State v. Hall (1995), 1995, 106 Ohio App. 3d 183 -- Improper for the prosecutor in closing to use a witness's seeming admission of welfare fraud as a point of departure for arguing she had children by the defendant to secure ADC benefits, and insinuating that if acquitted the defendant would father more children to be raised at public expense. Concurring opinion states cross on possible welfare fraud was improper.
 
State v. Akwal (1996), 76 Ohio St. 3d 324, 335 -- Error for prosecutor to argue the defendant would walk out the door if found NGRI, since this was an inaccurate statement of the law and an attempt to inflame the passions of the jury.

Improper Argument by Prosecutors - Matters Not of Record

United States v. Dorr (5th Cir. 1981), 636 F. 2d 117 -- It is a prosecutor's duty in closing arguments to avoid efforts to obtain a conviction by going beyond the evidence.
 
State v. Liberatore (1982), 69 Ohio St. 2d 583, 589-590 -- Misconduct and reversible error for prosecutors in closing to refer to statement used during an attempt to refresh recollection as substantive evidence, to comment at length on inferences to be drawn from matters not in evidence, to characterize the defendant in derogatory terms and to express personal opinions as to the credibility of a witness and as to the defendant's guilt. Also see Mostade v. Engle (1980), 23 Ohio Ops. 3d 108.
 
Columbus v. Hamilton (1992), 78 Ohio App. 3d 653 -- Court should have granted motion for mistrial after prosecutor in opening statement announced one charge would be dropped because of a missing witness, after having referred to that charge during voir dire.
 
State v. Tillman (1990), 66 Ohio App. 3d 464, 467-468 -- It is improper for a prosecutor to assert in closing argument that he refused to plea bargain with the defendant.
 
State v. Tumbleson (1996), 105 Ohio App. 3d 693, 698-700 -- It was improper for the prosecutor during argument to praise the codefendant for pleading guilty and faulting the defendant for going to trial.
 
State v. Miner (1968), 14 Ohio St. 2d 232 -- Improper for the prosecutor in closing to imply there had been an identification when the record shows no such event.
 
State v. Cocco (1943), 73 Ohio App. 182 -- (1) It is improper for the prosecutor to comment on a notice of alibi, with which he had been served, but which had not been filed. (2) It was improper for the prosecutor to claim in argument that the defendant had used various aliases, when there was no evidence that he had done so.

Improper Argument by Prosecutors - Comment on Defendant's Failure to Testify

Griffin v. California (1965), 380 U.S. 609 -- Prosecutor may not comment on defendant's failure to testify.
 
Portuondo v. Agard (2000), 529 U.S. 61, 120 S.Ct. 1119 -- Prosecutor's comment in argument that the defendant had had the opportunity to hear all the other witnesses testify and tailor his testimony accordingly held not to have violated his Fifth and Sixth Amendment right to be present at trial and to confrontation, nor did it deny his Fourteenth Amendment right to due process.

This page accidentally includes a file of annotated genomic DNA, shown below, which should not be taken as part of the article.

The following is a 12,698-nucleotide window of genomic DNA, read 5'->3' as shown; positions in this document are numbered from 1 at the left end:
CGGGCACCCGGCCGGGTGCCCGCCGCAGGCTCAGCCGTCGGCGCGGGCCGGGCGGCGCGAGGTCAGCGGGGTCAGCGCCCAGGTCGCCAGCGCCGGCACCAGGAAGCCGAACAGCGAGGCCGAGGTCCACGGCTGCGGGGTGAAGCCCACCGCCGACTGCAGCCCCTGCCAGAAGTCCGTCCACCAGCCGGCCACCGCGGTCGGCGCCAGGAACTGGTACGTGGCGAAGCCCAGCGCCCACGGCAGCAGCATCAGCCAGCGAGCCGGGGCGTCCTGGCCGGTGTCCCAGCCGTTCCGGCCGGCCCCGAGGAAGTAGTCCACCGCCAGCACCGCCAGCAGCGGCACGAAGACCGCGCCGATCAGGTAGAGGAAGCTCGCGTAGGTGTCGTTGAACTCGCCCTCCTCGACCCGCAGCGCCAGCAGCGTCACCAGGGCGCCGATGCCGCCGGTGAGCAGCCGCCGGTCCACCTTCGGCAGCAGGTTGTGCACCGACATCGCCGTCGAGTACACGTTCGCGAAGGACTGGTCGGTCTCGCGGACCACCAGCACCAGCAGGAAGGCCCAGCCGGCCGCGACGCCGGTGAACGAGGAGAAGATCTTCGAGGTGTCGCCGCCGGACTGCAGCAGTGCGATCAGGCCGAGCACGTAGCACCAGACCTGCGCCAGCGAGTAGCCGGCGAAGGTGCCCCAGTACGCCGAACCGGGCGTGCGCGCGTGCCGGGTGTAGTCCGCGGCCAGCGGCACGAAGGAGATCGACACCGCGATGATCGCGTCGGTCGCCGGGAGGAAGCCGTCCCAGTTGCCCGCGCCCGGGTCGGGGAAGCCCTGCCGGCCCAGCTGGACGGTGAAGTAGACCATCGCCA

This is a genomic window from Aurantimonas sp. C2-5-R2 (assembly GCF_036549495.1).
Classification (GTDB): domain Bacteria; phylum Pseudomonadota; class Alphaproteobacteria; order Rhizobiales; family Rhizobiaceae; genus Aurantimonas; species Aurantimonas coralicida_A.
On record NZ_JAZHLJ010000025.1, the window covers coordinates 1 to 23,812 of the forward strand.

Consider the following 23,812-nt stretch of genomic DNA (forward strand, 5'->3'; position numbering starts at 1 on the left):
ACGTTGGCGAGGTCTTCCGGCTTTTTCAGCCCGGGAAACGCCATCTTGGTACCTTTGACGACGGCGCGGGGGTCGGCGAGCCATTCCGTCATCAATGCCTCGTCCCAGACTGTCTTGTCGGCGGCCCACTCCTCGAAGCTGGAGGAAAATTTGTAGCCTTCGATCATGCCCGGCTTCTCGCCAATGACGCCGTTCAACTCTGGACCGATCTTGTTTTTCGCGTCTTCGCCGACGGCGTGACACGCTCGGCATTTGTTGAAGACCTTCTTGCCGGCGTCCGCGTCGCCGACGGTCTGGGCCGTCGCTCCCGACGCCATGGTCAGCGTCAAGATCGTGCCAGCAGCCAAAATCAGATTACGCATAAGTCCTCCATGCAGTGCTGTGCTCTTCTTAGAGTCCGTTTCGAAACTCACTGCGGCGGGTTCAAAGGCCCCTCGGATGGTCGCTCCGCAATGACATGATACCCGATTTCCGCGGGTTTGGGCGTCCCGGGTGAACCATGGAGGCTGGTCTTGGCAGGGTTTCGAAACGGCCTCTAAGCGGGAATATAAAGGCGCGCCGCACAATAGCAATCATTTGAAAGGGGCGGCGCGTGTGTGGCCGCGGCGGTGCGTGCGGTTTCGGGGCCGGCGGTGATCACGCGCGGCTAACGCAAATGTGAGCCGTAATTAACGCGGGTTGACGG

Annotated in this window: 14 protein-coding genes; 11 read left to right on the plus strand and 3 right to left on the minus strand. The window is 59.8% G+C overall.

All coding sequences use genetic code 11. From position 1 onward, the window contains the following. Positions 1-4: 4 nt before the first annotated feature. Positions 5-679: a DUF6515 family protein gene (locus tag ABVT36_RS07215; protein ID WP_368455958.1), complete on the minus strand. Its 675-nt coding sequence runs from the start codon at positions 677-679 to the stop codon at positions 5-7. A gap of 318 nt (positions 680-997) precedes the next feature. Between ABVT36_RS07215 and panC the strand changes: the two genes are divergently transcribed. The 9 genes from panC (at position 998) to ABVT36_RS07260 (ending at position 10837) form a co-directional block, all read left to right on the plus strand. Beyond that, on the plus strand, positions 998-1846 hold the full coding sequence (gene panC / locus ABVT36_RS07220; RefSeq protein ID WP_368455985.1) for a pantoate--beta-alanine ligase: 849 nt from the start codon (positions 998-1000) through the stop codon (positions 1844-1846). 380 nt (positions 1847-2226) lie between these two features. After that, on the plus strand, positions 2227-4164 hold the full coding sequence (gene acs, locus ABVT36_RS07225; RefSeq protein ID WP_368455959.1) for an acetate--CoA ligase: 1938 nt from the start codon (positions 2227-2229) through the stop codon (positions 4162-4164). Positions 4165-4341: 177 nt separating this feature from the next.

State v. Webb (1994), 70 Ohio St. 3d 325, 328 -- Defendant interrupted prosecutor's closing, saying "You're wrong." Prosecutor responded "He spoke." Court does not find a Griffin violation. Compare State v. Clark (1991), 74 Ohio App. 3d 151 (comment that the victim can't talk and the defendant won't).
 
State v. Smith (1998), 130 Ohio App. 3d 360, 366-367 -- Referring to defendant as "somebody who doesn't have an alibi" is a comment on the defendant's failure to testify, leading to reversal.
 
State v. Steinman (1992), 79 Ohio App. 3d 246, 251-253 -- Comment "I never even heard his client say he didn't do it" was improper.
 
United States v. Robinson (1988), 485 U.S. 25 -- There is no violation of a defendant's Fifth Amendment privilege when a prosecutor's assertion in argument that the defendant could have taken the stand was a "fair response" to assertions by defense counsel that the government had unfairly denied him an opportunity to explain his actions. Also see State v. Washington (June 20, 1978), Franklin Co. Case App. No. 77AP-947, unreported (1978 Opinions 1619, 1627-1630); State v. Auerbach (1923), 108 Ohio St. 96; United States v. Tasto (5th Cir. 1978), 586 F. 2d 1068.

Improper Argument by Prosecutors - Multiple Violations

State v. Freeman (2000), 138 Ohio App. 3d 408 -- Drug trafficking conviction is reversed because of multiple instances of improper comments by the prosecutor in closing argument, including: (1) Denigration of defense counsel by claim he had been dealt a bad hand in cards, but had to play them. (2) After offering to stipulate qualification of a forensic scientist, claiming he had testified in the guise of a scientist. (3) Implying friends of the defendant might seek retribution. (4) Creating a "dumb show" by referring to tapes not played for the jury or introduced in evidence, implying they should have been played by the defense, thus shifting the burden of proof. (5) Stating he had no idea why a witness had not been indicted. (6) Making the unsubstantiated comment "big-time dope dealers have a lot of money."

Improper Argument by the Defense